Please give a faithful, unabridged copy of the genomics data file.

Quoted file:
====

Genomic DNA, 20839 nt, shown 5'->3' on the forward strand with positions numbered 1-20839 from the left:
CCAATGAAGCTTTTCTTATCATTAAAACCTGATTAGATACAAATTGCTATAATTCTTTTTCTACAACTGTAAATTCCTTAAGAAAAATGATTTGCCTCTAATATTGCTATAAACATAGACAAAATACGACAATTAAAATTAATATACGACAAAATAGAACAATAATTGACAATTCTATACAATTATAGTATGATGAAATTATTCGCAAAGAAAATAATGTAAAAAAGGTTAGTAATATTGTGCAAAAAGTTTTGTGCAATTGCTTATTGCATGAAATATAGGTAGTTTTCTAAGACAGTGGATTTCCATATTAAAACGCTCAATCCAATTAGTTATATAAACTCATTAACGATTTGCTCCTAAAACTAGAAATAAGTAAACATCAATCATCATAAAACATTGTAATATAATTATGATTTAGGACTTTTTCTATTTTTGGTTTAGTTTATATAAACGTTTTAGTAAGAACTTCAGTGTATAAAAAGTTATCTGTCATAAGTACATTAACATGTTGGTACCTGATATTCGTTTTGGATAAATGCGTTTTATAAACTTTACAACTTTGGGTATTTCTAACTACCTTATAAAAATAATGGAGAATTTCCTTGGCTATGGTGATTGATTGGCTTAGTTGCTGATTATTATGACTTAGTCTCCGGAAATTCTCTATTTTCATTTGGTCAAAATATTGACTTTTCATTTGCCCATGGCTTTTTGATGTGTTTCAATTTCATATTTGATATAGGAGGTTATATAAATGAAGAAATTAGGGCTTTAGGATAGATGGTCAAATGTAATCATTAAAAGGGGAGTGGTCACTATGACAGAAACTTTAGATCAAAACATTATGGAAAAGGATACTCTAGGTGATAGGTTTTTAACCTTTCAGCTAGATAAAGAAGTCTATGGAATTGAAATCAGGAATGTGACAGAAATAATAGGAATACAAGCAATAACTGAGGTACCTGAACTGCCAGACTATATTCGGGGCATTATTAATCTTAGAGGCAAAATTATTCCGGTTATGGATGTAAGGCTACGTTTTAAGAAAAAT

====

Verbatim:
Genomic DNA, 20839 nt, shown 5'->3' on the forward strand with positions numbered 1-20839 from the left:
CCAATGAAGCTTTTCTTATCATTAAAACCTGATTAGATACAAATTGCTATAATTCTTTTTCTACAACTGTAAATTCCTTAAGAAAAATGATTTGCCTCTAATATTGCTATAAACATAGACAAAATACGACAATTAAAATTAATATACGACAAAATAGAACAATAATTGACAATTCTATACAATTATAGTATGATGAAATTATTCGCAAAGAAAATAATGTAAAAAAGGTTAGTAATATTGTGCAAAAAGTTTTGTGCAATTGCTTATTGCATGAAATATAGGTAGTTTTCTAAGACAGTGGATTTCCATATTAAAACGCTCAATCCAATTAGTTATATAAACTCATTAACGATTTGCTCCTAAAACTAGAAATAAGTAAACATCAATCATCATAAAACATTGTAATATAATTATGATTTAGGACTTTTTCTATTTTTGGTTTAGTTTATATAAACGTTTTAGTAAGAACTTCAGTGTATAAAAAGTTATCTGTCATAAGTACATTAACATGTTGGTACCTGATATTCGTTTTGGATAAATGCGTTTTATAAACTTTACAACTTTGGGTATTTCTAACTACCTTATAAAAATAATGGAGAATTTCCTTGGCTATGGTGATTGATTGGCTTAGTTGCTGATTATTATGACTTAGTCTCCGGAAATTCTCTATTTTCATTTGGTCAAAATATTGACTTTTCATTTGCCCATGGCTTTTTGATGTGTTTCAATTTCATATTTGATATAGGAGGTTATATAAATGAAGAAATTAGGGCTTTAGGATAGATGGTCAAATGTAATCATTAAAAGGGGAGTGGTCACTATGACAGAAACTTTAGATCAAAACATTATGGAAAAGGATACTCTAGGTGATAGGTTTTTAACCTTTCAGCTAGATAAAGAAGTCTATGGAATTGAAATCAGGAATGTGACAGAAATAATAGGAATACAAGCAATAACTGAGGTACCTGAACTGCCAGACTATATTCGGGGCATTATTAATCTTAGAGGCAAAATTATTCCGGTTATGGATGTAAGGCTACGTTTTAAGAAAAAT